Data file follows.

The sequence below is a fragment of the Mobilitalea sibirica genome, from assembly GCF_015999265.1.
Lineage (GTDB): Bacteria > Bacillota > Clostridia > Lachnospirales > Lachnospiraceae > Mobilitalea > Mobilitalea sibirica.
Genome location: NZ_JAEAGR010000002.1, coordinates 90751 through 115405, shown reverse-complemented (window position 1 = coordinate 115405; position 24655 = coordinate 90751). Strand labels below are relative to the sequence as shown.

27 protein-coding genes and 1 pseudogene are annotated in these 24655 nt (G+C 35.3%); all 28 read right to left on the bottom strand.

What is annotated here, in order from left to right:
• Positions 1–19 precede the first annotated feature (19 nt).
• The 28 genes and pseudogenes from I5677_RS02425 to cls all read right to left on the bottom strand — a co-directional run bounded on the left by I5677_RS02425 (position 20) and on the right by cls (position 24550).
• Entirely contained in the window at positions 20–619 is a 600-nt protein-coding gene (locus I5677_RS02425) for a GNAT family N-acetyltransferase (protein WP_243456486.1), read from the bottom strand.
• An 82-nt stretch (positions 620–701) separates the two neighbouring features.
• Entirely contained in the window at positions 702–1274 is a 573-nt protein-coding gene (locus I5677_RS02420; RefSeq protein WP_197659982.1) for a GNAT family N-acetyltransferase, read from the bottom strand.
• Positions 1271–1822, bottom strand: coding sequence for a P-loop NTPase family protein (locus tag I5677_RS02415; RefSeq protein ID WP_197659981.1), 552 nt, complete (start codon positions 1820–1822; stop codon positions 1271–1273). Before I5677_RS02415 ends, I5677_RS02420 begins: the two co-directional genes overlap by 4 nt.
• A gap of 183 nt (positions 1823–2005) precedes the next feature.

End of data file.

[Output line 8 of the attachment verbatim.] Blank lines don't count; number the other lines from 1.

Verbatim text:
• Entirely contained in the window at positions 20–619 is a 600-nt protein-coding gene (locus I5677_RS02425) for a GNAT family N-acetyltransferase (protein WP_243456486.1), read from the bottom strand.